My Childhood

Dolly Sen as baby

Dolly as a baby 

I was born in 1970 in London, the oldest of five children. I am from a mixed heritage: my father is Indian and my mother is Scots-Irish. My childhood was not a happy one: Physical, emotional, mental, sexual abuse, racism, poverty, neglect, bullying were daily occurrences. Despite this, I excelled academically and had very close bonds with my siblings. 

 

I learnt very early to become hopeless in order to protect myself. I remember only having 3 hopes as a child: one, to be loved; two, not be abused; and thirdly, to have a bicycle. “You’ll get one when you’re good,” Dad promised. Birthdays and Christmases came and went – no bike year upon year upon year. All I wanted was a bike. Seeing other kids riding their own bikes made me so jealous. Just imagine being promised something you really want 1001 times, and not getting it 1001 times. Soon I stopped wanting … anything.

 

There is the argument that psychosis is a biochemical disease. I am not so sure. If the mind has to endure feeling extreme terror, day in, day out, whilst the brain is growing, or be a child that is sometime tortured, raped, or left alone for days, where there is not sanctuary internally or externally, what can the mind do...

Dolly aged 3

Dolly aged 3

Some poetry relating to my childhood:

I wrote this when I was quite young:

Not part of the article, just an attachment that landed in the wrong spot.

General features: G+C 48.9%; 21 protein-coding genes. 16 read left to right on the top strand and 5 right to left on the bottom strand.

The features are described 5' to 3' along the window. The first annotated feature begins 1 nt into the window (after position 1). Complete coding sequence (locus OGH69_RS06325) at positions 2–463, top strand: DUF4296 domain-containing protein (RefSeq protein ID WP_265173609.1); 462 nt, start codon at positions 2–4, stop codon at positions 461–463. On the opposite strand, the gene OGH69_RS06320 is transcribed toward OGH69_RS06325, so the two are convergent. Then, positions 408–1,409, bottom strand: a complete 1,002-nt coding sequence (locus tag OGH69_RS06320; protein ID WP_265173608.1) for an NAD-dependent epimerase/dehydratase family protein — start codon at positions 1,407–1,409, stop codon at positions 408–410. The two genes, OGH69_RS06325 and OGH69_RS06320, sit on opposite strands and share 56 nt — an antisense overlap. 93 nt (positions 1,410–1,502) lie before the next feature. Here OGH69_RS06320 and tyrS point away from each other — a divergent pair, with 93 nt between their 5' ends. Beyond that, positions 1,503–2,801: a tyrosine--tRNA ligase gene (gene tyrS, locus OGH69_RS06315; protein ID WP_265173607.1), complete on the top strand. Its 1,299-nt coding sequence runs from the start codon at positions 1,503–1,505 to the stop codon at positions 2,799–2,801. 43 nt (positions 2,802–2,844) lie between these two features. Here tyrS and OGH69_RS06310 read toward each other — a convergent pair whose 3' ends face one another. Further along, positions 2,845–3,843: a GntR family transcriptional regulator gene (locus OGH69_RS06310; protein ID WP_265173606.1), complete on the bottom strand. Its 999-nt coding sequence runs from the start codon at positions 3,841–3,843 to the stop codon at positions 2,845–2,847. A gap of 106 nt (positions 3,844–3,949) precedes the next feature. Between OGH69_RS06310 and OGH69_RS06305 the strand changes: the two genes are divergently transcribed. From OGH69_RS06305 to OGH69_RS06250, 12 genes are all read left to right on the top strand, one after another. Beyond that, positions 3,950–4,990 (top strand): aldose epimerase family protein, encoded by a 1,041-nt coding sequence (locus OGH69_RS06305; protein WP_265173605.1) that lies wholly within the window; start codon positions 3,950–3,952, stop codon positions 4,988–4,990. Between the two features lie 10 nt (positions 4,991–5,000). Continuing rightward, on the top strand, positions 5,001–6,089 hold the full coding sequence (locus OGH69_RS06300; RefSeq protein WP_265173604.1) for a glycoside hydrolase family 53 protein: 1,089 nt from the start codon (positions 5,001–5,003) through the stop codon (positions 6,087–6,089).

SCHOOL PHOTO

Once a year

The photographer would come

to our school

To take our yearly shot

It's a good way 

to see how much more you grow

 

Dolly Sen aged 11

Dolly aged 11

It's a good way 

to see how much more

you know. I hated it.

I tried to bunk school.

Let him take a photo

of an empty chair.

That'd produce

a good likeness 

of my soul.

 

I just couldn't smile.

"Come on, you 

can do better than that!"

No, I couldn't.

I tried.

"Think happy thoughts!"

Happy thoughts?

What were those?

"You are too young

to worry, come on,

SMILE!"

All I was thinking was how

scared I'd be taking

these photos home.

Because...

"These cost too much 

fucking money!"

says Dad.

"We're not made of money.

Send these photos back, we 

don't need em. We have to

look at your fucking face

every day, don't we?"

He storms off out,

to drown his sorrows

that I am told I cause him.

 

With my dad gone, my mum

would rummage though his pockets

until she found the price of the photo.

She gave me the money. I gave her

the photo. She hid it. I guess

with where the rest of my childhood

went too.